Mooncakes! Nomnomnom…

Happy Mid-Autumn Festival, everyone!

It’s that time of the year–the time to let loose and eat all kinds of mooncakes in honor of the Mid-Autumn Festival, aka the Mooncake Festival, an official harvest festival celebrated by Chinese and Vietnamese people!

During Mid-Autumn Festival, people celebrate by eating & giving mooncakes filled with lotus paste and a salted egg yolk (yum!!) to their friends and neighbours, while children attend lantern parades holding colourful lanterns, and families attend big lantern parades and exhibitions. How fun!

World News - Sept. 19, 2013

If you got some mooncakes from your friends/ neighbours, here are some tips on storing mooncakes (so they won’t go to waste!)!

1. Mooncakes actually have a fairly long shelf-life due to their high sugar content, and will of course last longer if they’re stored in vacuum packaging.

2. The mooncakes should be stored in a cool place, and not exposed to heat (i.e. don’t place your box on top of the microwave oven, or in your car boot).

3. Baked mooncakes (the “original” kind) can be kept for up to three months, and snow-skin mooncakes can be kept for ten to twenty days if stored in temperatures between 5°C and 6°C (the usual fridge would do fine).

4. Mooncakes without egg yolks are yummier if consumed after three months.

Enjoy the mooncakes!


Household food waste


According to research, young consumers and households with children are the biggest food-wasters. I don’t imagine many people do it on purpose. It can be a result of habits, lack of awareness and knowledge, and in some cases–laziness.

Indeed, it is easier to just throw away the chicken carcass in the bin than taking time to make your own chicken stock and  soup for another day with it.

BUT food waste does not only have a negative impact on the environment. Wasting food is also a waste of money–$2.5 billion worth of edible food a year is thrown away by households in NSW. Per household this averages out to $616 each year of money spent on food that is never eaten. I’m sure all of us could think of lots of other ways that we would prefer to spend our money instead!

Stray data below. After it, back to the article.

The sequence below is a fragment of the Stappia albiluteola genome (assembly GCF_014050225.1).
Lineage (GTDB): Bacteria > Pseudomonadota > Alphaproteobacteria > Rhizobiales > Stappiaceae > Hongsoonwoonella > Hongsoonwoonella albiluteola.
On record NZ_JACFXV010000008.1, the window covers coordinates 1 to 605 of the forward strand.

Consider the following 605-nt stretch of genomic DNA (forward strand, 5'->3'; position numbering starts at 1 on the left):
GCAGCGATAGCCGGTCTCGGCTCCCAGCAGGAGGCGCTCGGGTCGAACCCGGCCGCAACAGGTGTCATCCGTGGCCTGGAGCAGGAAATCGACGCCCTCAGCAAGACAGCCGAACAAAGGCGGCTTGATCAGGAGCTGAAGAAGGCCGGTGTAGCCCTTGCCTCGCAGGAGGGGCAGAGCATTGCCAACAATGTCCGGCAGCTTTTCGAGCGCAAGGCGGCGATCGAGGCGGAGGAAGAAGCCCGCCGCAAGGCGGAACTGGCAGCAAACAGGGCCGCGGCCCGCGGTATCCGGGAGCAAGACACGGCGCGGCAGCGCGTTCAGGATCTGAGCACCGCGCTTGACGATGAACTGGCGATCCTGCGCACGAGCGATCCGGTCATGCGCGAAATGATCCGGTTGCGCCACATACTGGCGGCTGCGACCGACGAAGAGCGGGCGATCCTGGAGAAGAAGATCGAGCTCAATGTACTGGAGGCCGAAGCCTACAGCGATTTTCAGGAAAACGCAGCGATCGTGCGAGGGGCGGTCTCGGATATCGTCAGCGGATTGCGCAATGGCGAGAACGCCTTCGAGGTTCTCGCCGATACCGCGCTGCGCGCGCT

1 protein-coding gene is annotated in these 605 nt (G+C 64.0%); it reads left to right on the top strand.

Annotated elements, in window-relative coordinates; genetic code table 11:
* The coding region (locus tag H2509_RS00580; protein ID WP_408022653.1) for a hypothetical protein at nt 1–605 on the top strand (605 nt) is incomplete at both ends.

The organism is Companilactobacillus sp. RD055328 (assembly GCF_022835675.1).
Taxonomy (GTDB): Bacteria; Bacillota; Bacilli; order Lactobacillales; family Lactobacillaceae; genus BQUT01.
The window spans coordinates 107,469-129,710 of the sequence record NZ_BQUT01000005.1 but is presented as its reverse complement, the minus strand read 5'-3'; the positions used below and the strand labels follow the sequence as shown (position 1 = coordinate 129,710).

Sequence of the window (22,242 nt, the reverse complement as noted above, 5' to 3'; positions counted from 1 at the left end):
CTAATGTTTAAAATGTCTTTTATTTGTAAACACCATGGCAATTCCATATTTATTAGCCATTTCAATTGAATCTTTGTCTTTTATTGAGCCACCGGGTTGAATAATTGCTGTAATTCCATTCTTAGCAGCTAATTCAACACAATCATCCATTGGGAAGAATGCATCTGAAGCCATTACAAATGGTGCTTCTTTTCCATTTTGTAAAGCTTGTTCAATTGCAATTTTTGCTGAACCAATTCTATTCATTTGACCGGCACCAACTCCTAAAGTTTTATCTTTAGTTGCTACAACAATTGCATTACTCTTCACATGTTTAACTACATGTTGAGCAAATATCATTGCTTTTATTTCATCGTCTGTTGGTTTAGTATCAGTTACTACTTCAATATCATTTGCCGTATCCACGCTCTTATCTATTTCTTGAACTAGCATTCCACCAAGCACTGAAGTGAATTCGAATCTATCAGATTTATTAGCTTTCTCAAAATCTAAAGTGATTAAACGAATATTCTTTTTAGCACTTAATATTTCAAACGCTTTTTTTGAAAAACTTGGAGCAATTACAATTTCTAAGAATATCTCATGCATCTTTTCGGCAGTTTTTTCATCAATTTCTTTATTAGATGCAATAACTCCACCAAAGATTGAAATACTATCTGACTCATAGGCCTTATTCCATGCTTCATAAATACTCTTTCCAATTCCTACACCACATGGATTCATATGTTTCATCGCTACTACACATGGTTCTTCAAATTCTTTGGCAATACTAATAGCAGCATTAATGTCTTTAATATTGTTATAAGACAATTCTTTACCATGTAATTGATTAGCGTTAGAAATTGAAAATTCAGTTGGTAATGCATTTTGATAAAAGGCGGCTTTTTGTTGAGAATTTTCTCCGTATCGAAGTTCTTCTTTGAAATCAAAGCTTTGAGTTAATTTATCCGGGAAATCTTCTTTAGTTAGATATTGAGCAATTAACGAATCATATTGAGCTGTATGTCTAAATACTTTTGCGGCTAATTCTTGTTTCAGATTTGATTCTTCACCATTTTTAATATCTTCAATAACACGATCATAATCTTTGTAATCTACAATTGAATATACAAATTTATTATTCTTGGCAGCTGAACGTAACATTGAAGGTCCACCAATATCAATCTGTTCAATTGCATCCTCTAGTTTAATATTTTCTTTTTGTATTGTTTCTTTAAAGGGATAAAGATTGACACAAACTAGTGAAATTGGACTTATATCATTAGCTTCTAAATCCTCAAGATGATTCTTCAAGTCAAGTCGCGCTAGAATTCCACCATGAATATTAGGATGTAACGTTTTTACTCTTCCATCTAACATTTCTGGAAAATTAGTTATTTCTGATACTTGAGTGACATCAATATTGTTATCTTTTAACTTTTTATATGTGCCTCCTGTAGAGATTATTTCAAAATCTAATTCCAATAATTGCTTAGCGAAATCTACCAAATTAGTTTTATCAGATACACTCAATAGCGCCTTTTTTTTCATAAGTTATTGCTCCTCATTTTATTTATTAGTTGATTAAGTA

Now that concern over household budgets is constantly in the news and that living costs are rising faster than income, why do we still waste so much? Why is it so hard to eat the food we buy? Reducing food waste can save money!


If you have made too much for dinner, put in the fridge for another time. Don’t throw it away.


If you don’t want to have the same thing two days in a row, put it in the freezer and you have a quick meal ready in the week!

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Educate your children & the younger generation. Teach them to appreciate& be grateful for food and not to waste food.

Become a FOOD LOVER, not a FOOD WASTER. Say “NO” to food waste and stop wasting!

Be Grateful, Not Wasteful

800, 000 tonnes of edible food, which is worth $2.5 billion, gets wasted by households (particularly young consumers aged 18-24 and households with children) in NSW each year.

Why do we waste so much food?

Edible food being thrown away by households in NSW due to a lot of reasons and the main reasons are the following:

– Lack of skills and knowledge – Some people do not know how to store and handle food properly or what to do with leftovers; some people are confused about “best before” and “use by” date labels.

– Poor planning/food management — Excess buying and portion over-estimation always result in food getting wasted. Australians discard up to 20% of the food they purchase, which is one out of five bags of groceries they purchase (Food Know How 2014)

– Personal choice and lifestyle — Edible food being thrown away simply because it does not look right, leftovers being thrown away, and people buying takeaways instead of cooking what they have in their fridge, etc.

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But aren’t we so lucky to have access to amazing quality produce and food in Australia?

We should appreciate food and be GRATEFUL,not WASTEFUL!

Show our food some love, finish it all! Don’t Waste!